I returned home to Wisconsin, but it felt bleak. I had lost my planned show mount, due to ongoing lameness issues, and was spending the season taking babies down centerline for their first show experiences. It was fine, but I was interested in continuing to move up the levels, which is hard to do when you are horseless. I also didn’t want to just sit and wait for the next opportunity to present itself. Again, I reached out to Lendon and let her know I was interested in a working student position with a bigger trainer, who would help me continue to grow and learn with upper level horses available. Lendon told me I should contact a trainer by the name of Liz Austin, of Liz Austin Dressage, in Vermont. I think my first call went something like this:

“Hi Liz. Uumm… my name is McKayla, and I am interested in your working student position.  I just turned sixteen, and I would be moving across the country on my own, so I would need housing.  And I don’t have my license yet. But I’ll do anything you need.”

 For some crazy reason, she said yes to that. My parents supported my decision to pack up and move across the country, yet again, to live with someone I had never met. I was terrified and yet so excited, so I knew I was doing the right thing.

This past year, my first year with Liz, has been amazing. It was never in the plan to try to qualify for NAYC. However, Maureen Sullivan, owner of Coogan and a client of Liz’s, had unfortunately broken her leg. She very graciously contacted Liz and offered to send him to me, in Wellington, during the winter season to ride. He arrived just six months before NAYC and needed to be conditioned up after having a summer of leisure.  I didn’t know much about Coogan, but I have learned to always take the ride offered – every horse I have been on has taught me something. Always take the opportunity as it presents itself. 

We were in Wellington, and had earned our bronze medal competing in only two shows at the end of the season, and Liz and Maureen had this crazy idea- why not try for NAYC? Since we got along so well, I declared and penciled in my three qualifiers (there were four but we had to drop one) and I called my mom.  My family and local community rallied together allowing me to have the finances to attend NAYC. While Liz and I worked hard in the ring, my mom hosted  a sell- everything garage sale, with items donated from our rural community, a Facebook auction with used horse tack donations, and put in overtime to get me here financially. We got there, and that in itself is still a bit surreal to me.  Four and a half years ago, I was taking my first dressage lesson, and here I was with the top one percent of Junior/Young Riders in North America, with plans to make everyone who worked so hard to get me here proud.

Unfortunately, my plans did not go according to plan. Instead, the first day we were dead last, but it’s okay because at the end of the day, that ride doesn’t define me as a rider. It doesn’t define Coogan and his amazing abilities. It is not predictive for where I am going. Even some Olympians didn’t place well at NAYC. Our next ride was absolutely great, for where Coogan and I are in our partnership right now. One thing my mom always tells me before a competition is, “Just remember it’s an equal opportunity crapshoot” and that’s the truth. Regardless of how any of us got here, anything can happen to anyone of us, at any moment, and we are just being scored by what occurs in those few minutes.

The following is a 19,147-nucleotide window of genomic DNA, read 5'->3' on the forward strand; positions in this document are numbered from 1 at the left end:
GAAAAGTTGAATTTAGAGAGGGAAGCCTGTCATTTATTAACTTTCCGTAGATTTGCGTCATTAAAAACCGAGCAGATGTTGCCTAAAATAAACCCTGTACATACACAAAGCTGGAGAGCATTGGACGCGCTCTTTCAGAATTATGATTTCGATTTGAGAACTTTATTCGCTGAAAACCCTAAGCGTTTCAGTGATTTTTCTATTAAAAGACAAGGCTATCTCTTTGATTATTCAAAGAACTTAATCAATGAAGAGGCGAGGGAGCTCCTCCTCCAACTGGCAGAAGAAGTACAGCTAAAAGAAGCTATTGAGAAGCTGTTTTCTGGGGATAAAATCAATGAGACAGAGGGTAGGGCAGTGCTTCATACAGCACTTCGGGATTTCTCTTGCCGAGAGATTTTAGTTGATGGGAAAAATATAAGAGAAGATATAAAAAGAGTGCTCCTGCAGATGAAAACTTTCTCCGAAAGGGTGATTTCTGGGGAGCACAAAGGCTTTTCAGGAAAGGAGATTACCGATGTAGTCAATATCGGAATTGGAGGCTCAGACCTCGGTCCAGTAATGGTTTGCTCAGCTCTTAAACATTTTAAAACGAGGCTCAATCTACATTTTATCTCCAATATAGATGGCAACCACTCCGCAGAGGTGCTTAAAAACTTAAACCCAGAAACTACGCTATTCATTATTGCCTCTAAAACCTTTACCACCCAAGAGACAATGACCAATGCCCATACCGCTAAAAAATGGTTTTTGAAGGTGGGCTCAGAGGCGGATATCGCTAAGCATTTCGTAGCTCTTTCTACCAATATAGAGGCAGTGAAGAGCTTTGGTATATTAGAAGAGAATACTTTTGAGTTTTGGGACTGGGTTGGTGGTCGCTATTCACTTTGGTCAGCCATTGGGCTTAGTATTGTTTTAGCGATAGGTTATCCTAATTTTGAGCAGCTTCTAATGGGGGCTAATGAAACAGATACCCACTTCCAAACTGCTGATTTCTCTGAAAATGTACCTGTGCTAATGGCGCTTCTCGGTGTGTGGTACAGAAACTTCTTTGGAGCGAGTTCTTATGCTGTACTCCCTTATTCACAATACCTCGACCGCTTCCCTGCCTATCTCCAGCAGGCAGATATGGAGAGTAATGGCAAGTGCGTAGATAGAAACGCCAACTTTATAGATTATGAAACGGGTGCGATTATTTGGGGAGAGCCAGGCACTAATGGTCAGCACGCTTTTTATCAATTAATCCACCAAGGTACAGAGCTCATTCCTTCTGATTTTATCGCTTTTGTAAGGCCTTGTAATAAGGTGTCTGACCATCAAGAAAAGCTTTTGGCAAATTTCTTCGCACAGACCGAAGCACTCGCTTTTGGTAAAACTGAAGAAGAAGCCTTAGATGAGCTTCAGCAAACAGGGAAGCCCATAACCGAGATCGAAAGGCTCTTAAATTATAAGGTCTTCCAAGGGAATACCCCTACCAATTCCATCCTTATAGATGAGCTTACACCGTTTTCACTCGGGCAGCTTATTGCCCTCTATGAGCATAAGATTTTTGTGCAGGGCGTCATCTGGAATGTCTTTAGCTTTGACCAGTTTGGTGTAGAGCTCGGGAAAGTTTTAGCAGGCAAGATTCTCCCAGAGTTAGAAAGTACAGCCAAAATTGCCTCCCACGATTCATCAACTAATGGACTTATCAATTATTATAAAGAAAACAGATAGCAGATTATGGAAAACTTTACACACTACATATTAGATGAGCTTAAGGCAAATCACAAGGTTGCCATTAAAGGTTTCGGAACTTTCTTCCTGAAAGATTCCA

Being at NAYC is more than just placings. It’s the amazingly close friendships and relationships built with your regional team. I am hoping to continue those friendships and visit them in the coming future. At the end of it all, I am lucky and privileged because I am returning home to Liz Austin Dressage. I am leaving NAYC more driven and inspired then when I left, and I am returning with a happy and sound horse.  I am thinking of all those little girls back home, and around the country, riding perhaps a 20-year-old Morgan, wearing a boys Easter suit coat off the clearance rack, and mitten clips to hold their jodpurs down over Walmart look alike English boots. Those girls who perhaps come from non-horse backgrounds or lack money or access to trainers, who are cantering around their local circuit, with no clue if they are on the correct lead, but have dreams of going to the Olympics.  I want to tell those girls to never stop believing. Don’t ever stop working for it. Don’t ever be afraid to ask for help. Take every ride offered and every opportunity that comes up. Your journey might look different, there might be more curves and bumps in the road, but your journey will also be amazing.

 I am now looking forward to working on my silver medal this coming season, a return to NAYC, and I will continue to trust in hard work and have faith that my ride will come.